Six Sigma VS. Total Quality Management (TQM)In some aspects of quality improvement, TQM and Six Sigma share the same philosophy of how to assist organizations to accomplish Total Quality. They both emphasize the importance of topmanagement support and leadership. Both approaches make it clear that continuous quality improvement is critical to long-term business success. However, why has the popularity of TQM waned while Six Sigma's popularity continues to grow in the past decade? T. Pyzdek (Why Six Sigma is Not TQM, 2001) stated that the primary difference is management. Unlike TQM, Six Sigma was not developed by technicians who only dabbled in management

and therefore produced only broad guidelines for management to follow. The Six Sigma way of implementation was created by some of America's most gifted CEOs - people like Motorola's Bob Galvin, Allied Signal's Larry Bossidy, and GE's Jack Welch. These people had a single goal in mind: making their businesses as successful as possible. Once they were convinced that tools and techniques of Six Sigma could help them do this, they developed a framework to make it happen. The differences between TQM and Six Sigma are summarized in Table 7.1.

Table 7.1: TQM vs. Six SigmaTQMA functional specialty within the organization.

Six Sigma

An infrastructure of dedicated change agents. Focuses on cross-functional value delivery streams rather than functional division of labour. Focuses on quality. Focuses on strategic goals and applies them to cost, schedule and other key business metrics. Motivated by quality idealism. Driven by tangible benefit far a major stockholder group (customers, shareholders, and employees). Loosely monitors progress toward Ensures that the investment produces the goals. expected return. People are engaged in routine duties Slack resources are created to change key (Planning, improvement, and control). business processes and the organization itself. Emphasizes problem solving. Emphasizes breakthrough rates of improvement. Focuses on standard performance, e.g. Focuses on world class performance, e.g., 3.4 ISO 9000. PPM error rate. Quality is a permanent, full-time job. Six Sigma job is temporary. Six Sigma is a Career path is in the quality profession. stepping-stone; career path leads elsewhere. Provides a vast set of tools and Provides a selected subset of tools and techniques with no clear framework for techniques and a clearly defined framework using them effectively. for using them to achieve results (DMAIC). Goals are developed by quality Goals flow down from customers and senior department based on quality criteria leadership's strategic objectives. Goals and and the assumption that what is good metrics are reviewed at the enterprise level to for quality is good for the organization. assure that local sub-optimization does not occur. Developed by technical personnel. Developed by CEOs. Focuses on long-term results. Expected Six Sigma looks for a mix of short-term and payoff is not well-defined. long-term results, as dictated by business demands.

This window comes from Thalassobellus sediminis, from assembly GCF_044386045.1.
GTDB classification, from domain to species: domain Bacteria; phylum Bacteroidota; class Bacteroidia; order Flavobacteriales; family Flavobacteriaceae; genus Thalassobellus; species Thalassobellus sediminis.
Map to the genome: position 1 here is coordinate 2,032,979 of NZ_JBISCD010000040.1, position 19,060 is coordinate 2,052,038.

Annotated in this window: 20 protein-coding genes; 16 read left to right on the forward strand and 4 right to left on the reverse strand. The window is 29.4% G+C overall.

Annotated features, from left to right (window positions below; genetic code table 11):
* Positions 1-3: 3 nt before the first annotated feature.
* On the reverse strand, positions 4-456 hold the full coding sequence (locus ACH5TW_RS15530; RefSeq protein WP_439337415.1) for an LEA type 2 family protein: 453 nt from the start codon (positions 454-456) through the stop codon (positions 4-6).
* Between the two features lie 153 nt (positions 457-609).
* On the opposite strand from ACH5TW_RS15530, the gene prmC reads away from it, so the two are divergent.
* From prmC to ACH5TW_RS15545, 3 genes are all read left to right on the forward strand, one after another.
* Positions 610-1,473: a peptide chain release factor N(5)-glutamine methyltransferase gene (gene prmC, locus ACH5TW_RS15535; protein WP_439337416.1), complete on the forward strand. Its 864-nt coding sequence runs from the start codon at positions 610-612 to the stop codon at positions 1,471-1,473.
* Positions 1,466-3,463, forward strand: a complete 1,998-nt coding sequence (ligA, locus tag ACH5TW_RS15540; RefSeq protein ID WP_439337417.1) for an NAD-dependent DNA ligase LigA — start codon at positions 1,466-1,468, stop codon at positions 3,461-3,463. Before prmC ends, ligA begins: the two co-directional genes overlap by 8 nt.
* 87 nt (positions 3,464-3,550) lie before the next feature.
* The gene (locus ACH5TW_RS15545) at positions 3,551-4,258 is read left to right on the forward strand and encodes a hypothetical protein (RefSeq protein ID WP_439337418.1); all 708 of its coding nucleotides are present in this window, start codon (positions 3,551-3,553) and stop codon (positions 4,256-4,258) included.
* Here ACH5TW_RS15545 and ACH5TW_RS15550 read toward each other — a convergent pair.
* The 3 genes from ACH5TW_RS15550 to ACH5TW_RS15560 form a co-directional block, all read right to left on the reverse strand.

Adams Associates using six sigma plus specializes in synergistic combination of strategic planning, leadership and total quality management (tqm) so clients achieve more goals more often. Six sigma plus is a planned use of strategy, total quality management (tqm) and leadership development. It is the plus in six sigma plus that cause people to align for goal accomplishment. This is a major difference between six sigma plus and a statistical approach or a teaching of total quality management (tqm) tools. The plus is often the catalyst that allows all other concepts to be a success. Issues are selected for special attention as six sigma plus projects. Projects with significant importance are assigned to Black Belts as six sigma projects. Thus each six sigma plus project is assigned a leader trained in six sigma and total quality management (tqm) tools. These Six Sigma Plus Black Belts' duties include teaching other members of the six sigma plus project team appropriate total quality management (tqm) philosophy, interfacing with management, coaching, leadership skills, teaching total quality management (tqm) tools and changing systems to sustain six sigma plus projects improvements. Senior Leadership is responsible for the strategic plan, and selecting potential six sigma plus project areas. Once a six sigma plus project is understood using total quality management (tqm) tools, total quality management (tqm) techniques generate alternatives. Improvements are then implemented. Six sigma plus projects maintain improvements using control tools of total quality management (tqm). This is the define, measure, analyze, improve and control sequence (DMAIC) of six sigma.

Six sigma training is recommended fo